3 Drain the pork chops and pat dry, removing any bits of crushed pepper. Brush generously with olive oil. Roll the pork chops in the cocoa rub and pat to help it adhere. Grill over moderately high heat for 4 minutes, turning the chops once or twice until lightly browned. Transfer the chops to the cool zone, cover and grill for about 15 minutes, until an instant-read thermometer inserted in the center of the chops registers 135 degrees for medium meat. Let the chops rest for 10 minutes before serving.

 

 

 

Not Your Every Day Smoked Pork Spare Ribs

Not Your Every Day Smoked Pork Spare Ribs

Not Your Every Day Smoked Pork Spare Ribs

Pork Ribs have a long tradition in the old style world of barbecue, ranking with brisket and pulled pork in the competitions as a true art form.  They are marinated in a dry rub, then smoked low and slow, the sauce is added near the end and sizzled on. Just like the champion pitmasters and the best ribjoints do it.

Ribs are the holy grail. Mastering them marks the difference between the tyro, pyro, and pitmaster.  We’re talking Southern ribs here, a style created by early African Americans and as uniquely American as their other great contributions to our culture: Jazz the Blues, Cajun and Creole Soulfood.

A complex spice rub, elegant hardwood smoke, tangy sweet sauce, all underpinned and held together by the distinct flavor of pork. They are juicy and tender and they tug cleanly off the bone but don’t fall off the bone. Their scent clings to your fingers for hours

 

 

Ingredients

6 whole racks of St. Louis cut pork spareribs

Dry rub:

1/2 cup packed brown sugar

2 tablespoons chili powder

1 tablespoon paprika

1 tablespoon freshly ground black pepper

2 tablespoons garlic powder

2 teaspoons onion powder

2 teaspoons kosher salt

2 teaspoons ground cumin

1 teaspoon ground cinnamon

1/2 teaspoon cayenne pepper or to taste (optional)

Mop Sauce:

1 cup apple cider

3/4 cup apple cider vinegar

1 tablespoon onion powder

1 tablespoon garlic powder

2 tablespoons lemon juice

1 jalapeno pepper, finely chopped (optional)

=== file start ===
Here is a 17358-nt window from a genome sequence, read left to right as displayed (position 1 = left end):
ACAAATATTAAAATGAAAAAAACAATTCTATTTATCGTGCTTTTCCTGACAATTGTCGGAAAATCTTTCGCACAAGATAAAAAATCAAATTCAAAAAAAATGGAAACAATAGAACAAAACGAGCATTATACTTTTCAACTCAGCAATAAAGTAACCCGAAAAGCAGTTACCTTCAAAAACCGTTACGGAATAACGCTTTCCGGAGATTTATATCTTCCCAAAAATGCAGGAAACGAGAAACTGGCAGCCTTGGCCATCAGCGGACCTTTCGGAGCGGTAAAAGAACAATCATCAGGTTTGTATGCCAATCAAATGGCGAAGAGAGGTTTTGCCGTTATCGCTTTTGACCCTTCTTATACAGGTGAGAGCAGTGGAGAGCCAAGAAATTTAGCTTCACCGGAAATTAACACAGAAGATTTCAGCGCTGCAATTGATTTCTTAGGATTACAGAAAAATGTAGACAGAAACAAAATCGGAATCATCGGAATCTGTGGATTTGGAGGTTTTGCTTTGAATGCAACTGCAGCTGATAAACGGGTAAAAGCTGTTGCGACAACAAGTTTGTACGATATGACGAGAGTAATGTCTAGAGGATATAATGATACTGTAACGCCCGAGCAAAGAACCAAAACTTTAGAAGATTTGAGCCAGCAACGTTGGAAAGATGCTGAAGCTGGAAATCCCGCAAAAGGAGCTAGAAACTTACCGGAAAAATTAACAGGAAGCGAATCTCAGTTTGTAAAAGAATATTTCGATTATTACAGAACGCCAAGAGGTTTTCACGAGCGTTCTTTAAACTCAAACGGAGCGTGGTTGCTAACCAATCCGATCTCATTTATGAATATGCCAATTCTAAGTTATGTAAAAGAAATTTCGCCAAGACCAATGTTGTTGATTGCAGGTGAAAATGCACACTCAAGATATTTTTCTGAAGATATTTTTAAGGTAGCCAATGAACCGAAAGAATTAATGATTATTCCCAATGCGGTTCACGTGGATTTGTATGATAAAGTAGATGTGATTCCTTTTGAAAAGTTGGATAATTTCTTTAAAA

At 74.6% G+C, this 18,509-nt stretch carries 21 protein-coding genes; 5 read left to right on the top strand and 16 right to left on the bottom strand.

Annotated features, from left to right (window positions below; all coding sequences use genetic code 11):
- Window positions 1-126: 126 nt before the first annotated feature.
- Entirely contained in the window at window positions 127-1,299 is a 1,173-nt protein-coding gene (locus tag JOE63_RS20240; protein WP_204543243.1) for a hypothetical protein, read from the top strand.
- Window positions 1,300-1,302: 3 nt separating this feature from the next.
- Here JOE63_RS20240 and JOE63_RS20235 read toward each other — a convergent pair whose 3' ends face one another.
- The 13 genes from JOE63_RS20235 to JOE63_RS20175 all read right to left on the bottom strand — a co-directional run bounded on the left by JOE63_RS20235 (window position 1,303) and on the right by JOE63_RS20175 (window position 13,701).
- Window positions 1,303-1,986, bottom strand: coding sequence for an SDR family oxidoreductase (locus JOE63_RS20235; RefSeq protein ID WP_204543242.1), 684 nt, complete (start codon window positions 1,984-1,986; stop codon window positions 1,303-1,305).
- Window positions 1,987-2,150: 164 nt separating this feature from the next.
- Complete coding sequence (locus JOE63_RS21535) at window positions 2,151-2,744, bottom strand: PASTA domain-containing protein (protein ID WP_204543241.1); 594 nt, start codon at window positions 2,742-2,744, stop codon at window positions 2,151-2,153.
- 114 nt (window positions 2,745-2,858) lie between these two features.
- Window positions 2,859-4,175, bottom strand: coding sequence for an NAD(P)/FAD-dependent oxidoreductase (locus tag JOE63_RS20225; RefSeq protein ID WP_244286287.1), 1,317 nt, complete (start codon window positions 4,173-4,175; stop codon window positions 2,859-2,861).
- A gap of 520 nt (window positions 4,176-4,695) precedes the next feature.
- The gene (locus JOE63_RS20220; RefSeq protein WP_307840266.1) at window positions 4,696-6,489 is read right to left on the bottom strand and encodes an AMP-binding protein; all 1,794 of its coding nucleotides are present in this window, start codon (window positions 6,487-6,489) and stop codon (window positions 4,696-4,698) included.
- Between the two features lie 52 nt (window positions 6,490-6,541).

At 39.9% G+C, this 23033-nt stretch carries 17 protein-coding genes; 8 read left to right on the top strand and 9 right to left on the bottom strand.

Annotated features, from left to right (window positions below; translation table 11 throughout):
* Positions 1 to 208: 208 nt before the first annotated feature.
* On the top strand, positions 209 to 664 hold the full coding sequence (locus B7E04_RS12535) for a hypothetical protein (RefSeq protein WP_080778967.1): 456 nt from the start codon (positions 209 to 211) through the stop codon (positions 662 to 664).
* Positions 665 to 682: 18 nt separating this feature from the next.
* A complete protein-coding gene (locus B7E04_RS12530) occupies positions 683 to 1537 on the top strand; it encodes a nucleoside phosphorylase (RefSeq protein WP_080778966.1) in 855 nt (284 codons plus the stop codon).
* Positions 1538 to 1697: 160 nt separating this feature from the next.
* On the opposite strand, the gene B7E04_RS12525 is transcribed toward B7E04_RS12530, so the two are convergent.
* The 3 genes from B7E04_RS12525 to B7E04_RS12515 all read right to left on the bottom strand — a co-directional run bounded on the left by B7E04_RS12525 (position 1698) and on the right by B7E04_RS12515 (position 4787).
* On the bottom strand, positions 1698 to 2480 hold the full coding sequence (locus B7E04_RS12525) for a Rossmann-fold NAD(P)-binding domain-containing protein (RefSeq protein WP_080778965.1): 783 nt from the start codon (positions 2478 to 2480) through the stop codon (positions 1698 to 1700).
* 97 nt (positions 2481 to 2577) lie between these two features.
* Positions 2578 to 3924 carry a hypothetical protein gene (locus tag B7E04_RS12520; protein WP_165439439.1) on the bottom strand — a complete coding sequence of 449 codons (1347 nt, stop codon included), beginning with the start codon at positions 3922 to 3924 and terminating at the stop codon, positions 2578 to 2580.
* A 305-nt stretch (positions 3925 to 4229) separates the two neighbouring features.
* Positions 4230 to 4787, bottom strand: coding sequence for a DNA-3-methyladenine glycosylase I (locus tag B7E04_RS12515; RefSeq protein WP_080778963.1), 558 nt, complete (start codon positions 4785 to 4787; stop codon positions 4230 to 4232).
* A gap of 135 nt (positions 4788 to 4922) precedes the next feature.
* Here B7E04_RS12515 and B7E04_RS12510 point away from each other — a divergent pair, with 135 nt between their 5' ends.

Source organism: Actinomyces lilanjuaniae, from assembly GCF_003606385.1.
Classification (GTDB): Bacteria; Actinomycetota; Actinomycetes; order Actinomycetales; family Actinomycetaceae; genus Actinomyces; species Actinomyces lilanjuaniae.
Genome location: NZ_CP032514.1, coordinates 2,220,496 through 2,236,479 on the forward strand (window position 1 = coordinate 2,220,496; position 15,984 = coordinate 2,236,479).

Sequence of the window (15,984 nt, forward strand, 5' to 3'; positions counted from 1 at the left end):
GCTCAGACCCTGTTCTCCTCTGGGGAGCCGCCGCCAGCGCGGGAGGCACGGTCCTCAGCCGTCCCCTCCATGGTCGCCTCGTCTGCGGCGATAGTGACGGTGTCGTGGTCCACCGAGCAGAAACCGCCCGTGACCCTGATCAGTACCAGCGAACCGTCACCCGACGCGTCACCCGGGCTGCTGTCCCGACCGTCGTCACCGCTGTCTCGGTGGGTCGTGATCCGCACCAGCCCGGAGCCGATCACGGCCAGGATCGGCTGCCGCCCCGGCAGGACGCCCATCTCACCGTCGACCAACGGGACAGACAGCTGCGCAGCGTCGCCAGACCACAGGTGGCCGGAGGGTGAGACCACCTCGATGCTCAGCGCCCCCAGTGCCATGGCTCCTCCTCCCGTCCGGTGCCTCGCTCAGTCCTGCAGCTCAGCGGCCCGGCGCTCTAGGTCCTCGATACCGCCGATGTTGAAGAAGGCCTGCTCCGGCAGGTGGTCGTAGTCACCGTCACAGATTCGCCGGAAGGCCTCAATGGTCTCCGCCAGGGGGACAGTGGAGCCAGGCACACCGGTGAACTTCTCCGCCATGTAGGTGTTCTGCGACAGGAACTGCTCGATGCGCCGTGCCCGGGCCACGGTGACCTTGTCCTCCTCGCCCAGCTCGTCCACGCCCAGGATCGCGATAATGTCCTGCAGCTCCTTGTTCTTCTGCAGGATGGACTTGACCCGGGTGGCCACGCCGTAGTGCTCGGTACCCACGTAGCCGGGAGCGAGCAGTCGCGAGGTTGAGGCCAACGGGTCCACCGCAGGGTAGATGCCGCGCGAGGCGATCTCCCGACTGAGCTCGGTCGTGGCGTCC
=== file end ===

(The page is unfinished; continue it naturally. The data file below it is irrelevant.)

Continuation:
2 tablespoons hot pepper sauce

kosher salt and freshly ground black pepper to taste

2 cups wood chips, soaked (Sycamore has an absolutely phenomenal flavor)

Directions

In a medium bowl, mix together the brown sugar, chili powder, paprika, black pepper, 2 tablespoons garlic powder, 2 teaspoons onion powder, kosher salt, cumin, cinnamon, jalapeno seasoning, and cayenne pepper. Rub generously onto the pork spareribs. Cover, and refrigerate for at least 4 hours, or overnight.

Prepare an outdoor grill for indirect heat, or preheat a smoker to 250 degrees F (120 degrees C). While the grill heats up, prepare the mop sauce. In a medium bowl, stir together the apple cider, apple cider vinegar, 1 tablespoon onion powder, 1 tablespoon garlic powder, lemon juice, jalapeno, hot pepper sauce, salt and pepper.

When the coals are gray and ashed over place 2 handfuls of soaked woodchips directly on the coals. Place the ribs on the grill grate bone side down. Cover, and cook for 3 1/2 to 4 hours. Add more coals as needed. Baste with the mop sauce, and throw handfuls of soaked woodchips onto the coals every hour. Keep the temperature of the grill or smoker from going below 225 degrees F (110 degrees C). Ribs are done when the rub has created a wonderful crispy blackened ‘bark’, and the meat has pulled away from the bone. Discard any leftover mop sauce.  Total smoking/cooking time 5 to 7 hours, depending on the number of slabs you have.

Serving Suggestion :

  or this  or even this! 

%d bloggers like this: